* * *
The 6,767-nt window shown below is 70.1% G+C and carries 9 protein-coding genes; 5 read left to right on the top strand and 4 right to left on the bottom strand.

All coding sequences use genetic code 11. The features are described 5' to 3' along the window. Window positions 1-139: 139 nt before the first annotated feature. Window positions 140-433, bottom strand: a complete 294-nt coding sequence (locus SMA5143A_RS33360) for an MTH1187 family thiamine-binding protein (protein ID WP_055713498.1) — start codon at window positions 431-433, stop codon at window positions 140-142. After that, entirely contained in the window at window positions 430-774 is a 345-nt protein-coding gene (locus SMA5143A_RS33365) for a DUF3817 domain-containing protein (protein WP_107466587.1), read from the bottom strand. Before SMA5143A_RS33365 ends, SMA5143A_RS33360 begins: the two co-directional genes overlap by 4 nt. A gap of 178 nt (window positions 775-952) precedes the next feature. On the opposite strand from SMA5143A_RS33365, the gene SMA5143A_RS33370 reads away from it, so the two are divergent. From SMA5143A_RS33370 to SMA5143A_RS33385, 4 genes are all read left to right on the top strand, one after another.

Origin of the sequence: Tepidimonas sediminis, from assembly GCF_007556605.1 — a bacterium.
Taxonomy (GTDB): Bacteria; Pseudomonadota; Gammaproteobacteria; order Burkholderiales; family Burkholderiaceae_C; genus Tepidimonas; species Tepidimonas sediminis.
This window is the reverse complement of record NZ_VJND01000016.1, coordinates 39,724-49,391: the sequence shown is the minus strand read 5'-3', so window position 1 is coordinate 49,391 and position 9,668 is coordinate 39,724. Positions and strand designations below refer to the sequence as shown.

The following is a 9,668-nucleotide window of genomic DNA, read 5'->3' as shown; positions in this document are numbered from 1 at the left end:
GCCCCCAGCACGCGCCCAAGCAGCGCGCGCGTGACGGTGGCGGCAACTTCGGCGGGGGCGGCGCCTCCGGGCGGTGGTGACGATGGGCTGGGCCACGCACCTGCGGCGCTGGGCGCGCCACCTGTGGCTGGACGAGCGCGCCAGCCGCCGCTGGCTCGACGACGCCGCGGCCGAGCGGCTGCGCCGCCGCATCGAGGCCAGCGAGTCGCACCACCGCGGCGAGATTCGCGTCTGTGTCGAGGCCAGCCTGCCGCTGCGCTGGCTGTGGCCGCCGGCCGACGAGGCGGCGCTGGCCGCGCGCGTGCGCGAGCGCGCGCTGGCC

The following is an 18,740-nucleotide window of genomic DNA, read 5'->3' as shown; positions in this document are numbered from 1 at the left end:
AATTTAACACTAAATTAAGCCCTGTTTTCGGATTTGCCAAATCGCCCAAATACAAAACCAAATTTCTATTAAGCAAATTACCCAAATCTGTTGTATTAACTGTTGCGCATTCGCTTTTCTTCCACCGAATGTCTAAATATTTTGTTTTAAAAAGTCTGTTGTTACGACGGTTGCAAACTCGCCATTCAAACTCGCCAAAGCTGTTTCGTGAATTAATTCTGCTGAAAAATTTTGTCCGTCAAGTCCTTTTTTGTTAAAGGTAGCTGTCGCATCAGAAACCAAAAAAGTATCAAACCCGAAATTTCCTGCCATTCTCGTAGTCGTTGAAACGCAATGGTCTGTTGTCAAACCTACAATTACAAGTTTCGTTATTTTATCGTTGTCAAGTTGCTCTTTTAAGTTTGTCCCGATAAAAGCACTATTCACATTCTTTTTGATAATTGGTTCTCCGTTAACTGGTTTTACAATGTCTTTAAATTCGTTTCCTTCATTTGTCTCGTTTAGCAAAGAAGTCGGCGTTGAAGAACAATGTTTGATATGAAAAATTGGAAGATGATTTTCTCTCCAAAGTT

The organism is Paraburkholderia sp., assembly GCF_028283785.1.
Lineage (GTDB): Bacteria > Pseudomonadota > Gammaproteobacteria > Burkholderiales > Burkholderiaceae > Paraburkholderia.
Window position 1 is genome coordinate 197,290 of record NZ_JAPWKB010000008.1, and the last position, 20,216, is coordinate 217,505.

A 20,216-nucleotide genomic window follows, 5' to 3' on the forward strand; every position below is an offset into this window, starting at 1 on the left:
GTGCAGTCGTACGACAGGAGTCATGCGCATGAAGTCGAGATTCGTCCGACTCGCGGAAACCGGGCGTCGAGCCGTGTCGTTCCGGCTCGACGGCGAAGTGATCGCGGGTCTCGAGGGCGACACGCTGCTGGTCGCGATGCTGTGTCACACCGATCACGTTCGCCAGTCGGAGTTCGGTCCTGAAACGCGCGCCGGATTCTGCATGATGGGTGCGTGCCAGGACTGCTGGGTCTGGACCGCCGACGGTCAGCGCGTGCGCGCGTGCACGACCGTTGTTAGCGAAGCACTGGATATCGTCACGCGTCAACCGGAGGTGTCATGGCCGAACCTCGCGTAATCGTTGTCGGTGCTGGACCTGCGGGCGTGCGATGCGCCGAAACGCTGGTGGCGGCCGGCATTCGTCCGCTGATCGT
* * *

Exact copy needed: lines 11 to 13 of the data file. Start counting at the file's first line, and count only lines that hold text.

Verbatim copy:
Lineage (GTDB): Bacteria > Pseudomonadota > Gammaproteobacteria > Burkholderiales > Burkholderiaceae > Paraburkholderia.
Window position 1 is genome coordinate 197,290 of record NZ_JAPWKB010000008.1, and the last position, 20,216, is coordinate 217,505.

A 20,216-nucleotide genomic window follows, 5' to 3' on the forward strand; every position below is an offset into this window, starting at 1 on the left: